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Posted on Dec 26, 2012
Beverly & Pack (CC BY 2.0)

By Rebecca Solnit, TomDispatch

(Page 4)

Who thought that Occupy Wall Street, roundly dismissed by the mainstream on its one-year anniversary, would spawn two superhero projects, Occupy Sandy and Strike Debt? (Who among the police officers clubbing and tear-gassing the young Occupiers in 2011 thought that a year later these would be the people with the power and the generosity to come to their aid when a climate-fed storm wrecked their homes?) Keep it in mind: the future is not predictable.  Sometimes, the world changes suddenly and in profound ways. Sometimes we make it do so.

Steven Spielberg’s new film Lincoln is a reminder about what it means to fight for what matters most. Permanently freeing five million slaves and abolishing slavery forever meant renouncing a cheap power source in use for more than 200 years. Doing so was initially inconceivable and then a matter of indifference except to the slaves themselves and small groups of abolitionists.  Next, it was daringly radical, then partisan, with the whole nation taking sides, the fuel for a terrible war.  Finally, it was the law of the land. Today, we need to give up on, or at least radically reduce our reliance on, another set of power sources: oil, coal, and natural gas.

This is, among other things, a war of the imagination: the carbon profiteers and their politicians are hoping you don’t connect the dots, or imagine the various futures we could make or they could destroy, or grasp the remarkably beautiful and complex ways the natural world has worked to our benefit and is now being sabotaged, or discover your conscience and voice, or ever picture how different it could all be, how different it will need to be.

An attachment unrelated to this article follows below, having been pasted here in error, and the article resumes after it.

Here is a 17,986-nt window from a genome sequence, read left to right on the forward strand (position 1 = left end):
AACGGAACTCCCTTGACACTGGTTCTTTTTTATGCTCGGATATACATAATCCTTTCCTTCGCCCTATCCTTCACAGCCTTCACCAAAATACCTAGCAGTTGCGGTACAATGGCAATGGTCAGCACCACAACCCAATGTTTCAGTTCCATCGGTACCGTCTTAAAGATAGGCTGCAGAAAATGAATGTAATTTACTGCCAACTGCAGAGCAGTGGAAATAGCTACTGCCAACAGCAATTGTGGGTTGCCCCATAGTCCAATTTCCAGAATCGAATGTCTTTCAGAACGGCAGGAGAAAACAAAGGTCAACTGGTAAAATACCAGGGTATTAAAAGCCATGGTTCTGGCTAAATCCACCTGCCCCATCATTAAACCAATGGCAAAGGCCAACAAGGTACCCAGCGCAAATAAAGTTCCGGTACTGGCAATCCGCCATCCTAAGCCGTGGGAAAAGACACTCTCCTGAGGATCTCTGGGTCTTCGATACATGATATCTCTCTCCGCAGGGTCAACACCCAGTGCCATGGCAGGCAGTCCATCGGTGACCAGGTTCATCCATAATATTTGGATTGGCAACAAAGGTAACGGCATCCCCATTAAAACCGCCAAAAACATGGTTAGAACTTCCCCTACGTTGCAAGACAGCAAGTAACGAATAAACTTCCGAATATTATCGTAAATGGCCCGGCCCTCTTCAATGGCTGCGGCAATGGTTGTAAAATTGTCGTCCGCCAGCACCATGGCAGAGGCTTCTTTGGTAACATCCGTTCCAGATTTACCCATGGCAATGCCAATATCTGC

They are already at war against the wellbeing of our Earth. Their greed has no limits, their imagination nothing but limits. Fight back. You have the power. It’s one of your gifts. 

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Rebecca Solnit has seen salmon migrate and polar bears nap, and she’s seen blockaders defend foreclosed homes and shut down oil refineries: all of it was beautiful. She is the author of A Paradise Built in Hell, among many other works. She has been writing TomDispatch’s year-end essays since 2004 and she hopes to see you in the streets in 2013 and at the White House on February 18th.

Follow TomDispatch on Twitter @TomDispatch and join us on Facebook. Check out the newest Dispatch book, Nick Turse’s The Changing Face of Empire: Special Ops, Drones, Proxy Fighters, Secret Bases, and Cyberwarfare.

Copyright 2012 Rebecca Solnit


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